Caribbean American Heritage Month: Why It Is Important!

Caricom and USA flag

Theo Semper

Release Date

Monday, June 10, 2013


June is Caribbean American Heritage Month. Yes, there is actually a resolution by the United States Congress 'H. Con. Res 71 introduced in February 2005. The bill contains a lot of Whereas, and several references to culture, economy contribution, etc. And like most resolutions it ends with a therefore.

_Whereas June is an appropriate month to establish a Caribbean -American Heritage Month : Now, therefore, be it Resolved by the House of Representatives (the Senate concurring), That it is the sense of Congress that-- ''

(1) a Caribbean-American Heritage Month should be established; and

(2) ''(2) the people of the United States should observe the month with appropriate ceremonies, celebrations, and activities.

So why is this important? Why does Congress think it is important to celebrate Caribbean heritage? Why is it important for us ' those who migrated here making the USA our home, and for our children to claim and celebrate our heritage?

First of all, the United States is a county of immigrants. Regardless of when we came, or how we came, and from which Island we came, the United States is now our home and it is definitely our children's home. We have become citizens. We have and we will continue to leave our stamp on this country. We, now and forever will be a part of the American story.

We helped to elect the first Black president. We helped put several leaders in the various City Halls, Governor's Mansions, even the US capital. We collectively brought the power with us from the Caribbean to be major players in this county we've adopted. The United States Congress has taken notice. It is time now for us to take notice as well.

The resolution made mention of many West Indians, and Caribbean Nationals who have risen above their peers to become champions in their fields. Secretary of State Colin Powel, Treasury Secretary Alexander Hamilton, Jean Baptiste du Sable, Sidney Poitier, and Roberto Clemente are a small cross section of the diverse Caribbean influence with whom we relate and whom we celebrate and try to emulate. It is important we hold on to these and share their accomplishments with our children. Let them know that those tiny islands created greatness.

These accomplishments are not only important to the people who live here in the US. When we succeed here, we inspire the people we left at home. Just as we celebrate their successes they celebrate ours. When we achieve they share our pride. So it is important for us to exalt every successful West Indian. Put them on a pedestal. Shine a light on them. And for the entire month of June let the world know where they're from.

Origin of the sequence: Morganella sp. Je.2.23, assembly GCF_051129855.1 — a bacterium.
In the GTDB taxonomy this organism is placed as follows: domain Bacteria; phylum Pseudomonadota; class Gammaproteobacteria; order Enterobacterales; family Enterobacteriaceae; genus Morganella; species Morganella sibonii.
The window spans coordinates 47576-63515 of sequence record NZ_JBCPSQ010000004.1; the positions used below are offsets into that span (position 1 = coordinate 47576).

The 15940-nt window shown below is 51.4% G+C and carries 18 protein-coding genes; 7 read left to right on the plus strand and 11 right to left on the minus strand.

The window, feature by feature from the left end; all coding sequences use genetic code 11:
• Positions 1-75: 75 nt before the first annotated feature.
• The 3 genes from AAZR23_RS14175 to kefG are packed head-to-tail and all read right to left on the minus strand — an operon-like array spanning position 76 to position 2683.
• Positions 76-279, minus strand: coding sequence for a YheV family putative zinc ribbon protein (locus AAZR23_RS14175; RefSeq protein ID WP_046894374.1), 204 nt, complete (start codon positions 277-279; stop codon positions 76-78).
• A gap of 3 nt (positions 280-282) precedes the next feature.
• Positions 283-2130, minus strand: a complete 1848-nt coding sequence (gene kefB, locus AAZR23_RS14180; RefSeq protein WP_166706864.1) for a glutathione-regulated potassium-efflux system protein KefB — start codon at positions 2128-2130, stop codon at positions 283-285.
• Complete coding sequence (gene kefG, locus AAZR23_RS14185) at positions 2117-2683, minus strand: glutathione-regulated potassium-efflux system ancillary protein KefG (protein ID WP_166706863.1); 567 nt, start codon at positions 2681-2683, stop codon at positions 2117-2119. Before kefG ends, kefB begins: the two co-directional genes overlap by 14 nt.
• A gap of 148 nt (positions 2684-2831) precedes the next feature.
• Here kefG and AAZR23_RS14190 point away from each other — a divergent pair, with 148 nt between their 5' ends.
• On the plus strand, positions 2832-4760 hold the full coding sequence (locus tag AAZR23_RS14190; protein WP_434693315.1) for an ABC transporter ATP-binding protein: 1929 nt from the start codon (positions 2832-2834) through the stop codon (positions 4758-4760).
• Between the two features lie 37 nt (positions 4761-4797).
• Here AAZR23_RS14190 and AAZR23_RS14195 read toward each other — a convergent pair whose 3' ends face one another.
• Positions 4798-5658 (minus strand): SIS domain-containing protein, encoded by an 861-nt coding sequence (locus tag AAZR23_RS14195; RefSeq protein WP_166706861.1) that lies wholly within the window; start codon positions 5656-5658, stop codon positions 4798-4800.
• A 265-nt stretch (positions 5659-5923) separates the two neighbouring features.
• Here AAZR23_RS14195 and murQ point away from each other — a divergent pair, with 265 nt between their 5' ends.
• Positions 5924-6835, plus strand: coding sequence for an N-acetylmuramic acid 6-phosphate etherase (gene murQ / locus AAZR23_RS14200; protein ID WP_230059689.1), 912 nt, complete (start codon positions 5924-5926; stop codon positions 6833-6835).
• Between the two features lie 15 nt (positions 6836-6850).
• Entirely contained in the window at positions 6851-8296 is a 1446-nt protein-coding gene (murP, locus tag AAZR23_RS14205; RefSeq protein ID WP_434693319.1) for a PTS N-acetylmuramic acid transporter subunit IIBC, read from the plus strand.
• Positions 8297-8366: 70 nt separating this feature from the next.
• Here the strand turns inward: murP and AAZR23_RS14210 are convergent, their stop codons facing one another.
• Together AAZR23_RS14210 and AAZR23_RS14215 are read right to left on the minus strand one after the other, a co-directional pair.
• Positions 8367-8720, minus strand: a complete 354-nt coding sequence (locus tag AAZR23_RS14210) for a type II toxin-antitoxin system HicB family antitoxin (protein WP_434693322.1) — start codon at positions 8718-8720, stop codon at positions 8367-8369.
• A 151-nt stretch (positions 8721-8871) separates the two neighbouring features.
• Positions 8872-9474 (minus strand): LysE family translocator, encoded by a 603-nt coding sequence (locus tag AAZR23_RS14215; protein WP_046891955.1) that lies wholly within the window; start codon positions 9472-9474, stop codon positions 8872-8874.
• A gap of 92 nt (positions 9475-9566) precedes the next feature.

And when that happens people will notice. They will take note of our success. They will notice our willingness to work harder then anyone else in the room. They will notice the way we carry our selves. The way we speak. They will notice the fact that we say good morning when we walk into a room. The will notice the importance we place on education. Because while we celebrate our success and accomplishments, we dare not forget to celebrate and showcase our Caribbean values. Our upbringing. And that will open up doors, opportunities, and borders for the ones who will come later.

So this June we should take advantage of the decree to showcase the good we brought with us from the islands.

So why are we not embracing and celebrating this month? Why are we not observing our month with appropriate ceremonies and celebrations? Why is it not important to us?

The truth is, as I look at the official National Caribbean American Heritage Month website I see an uninformed attempt by academics to engage West Indians. But it is as if they don't know who their target is. It is as if they don't know how Caribbean people celebrate. They seem to have forgotten, the food, the music, the flag waving. They seem to have forgotten the way we talk. Our tone, cadence, and idiosyncrasies of our mixed up languages. To Caribbean people appropriate ceremonies celebrations means parties, cook out, fete, and carnival. Do they not know?

That is why we are not engaged. They are trying to have a party for us. That is not the way to engage us. You have to come to our party. Come celebrate at our fete. There are several Carnivals all across the country. You will see us at any one of them waving our flags, eating roti, pelau, salfish and fungi. Dancing to reggae and soca. You will see us playing dominoes. You will see us chipping on the road, wearing costumes made of a million colors. You will hear us greeting each other saying; "sa ca fete - Wah goin' on?", "Wah happenin - Sak Pase And you will know like we know that Caribbean heritage is alive and well in these United States. And we do observe it in appropriate ceremonies and celebrations.

But if the United States' Congress feels the need to reach out to us as a constituency we need to pay attention. Because we might just be able to gain some leverage that might be valuable not just to us living in our adopted country but influence that might be helpful to our Island homes.

In any case it is June, so I am going to play some soca, drink some rum and rally around the West Indies. Happy Caribbean American Heritage Month from

Editor-in-Chief's Note: Theo Semper is an Associate Editor with MNI Alive: A global Caribbean marketing, networking and information media house.

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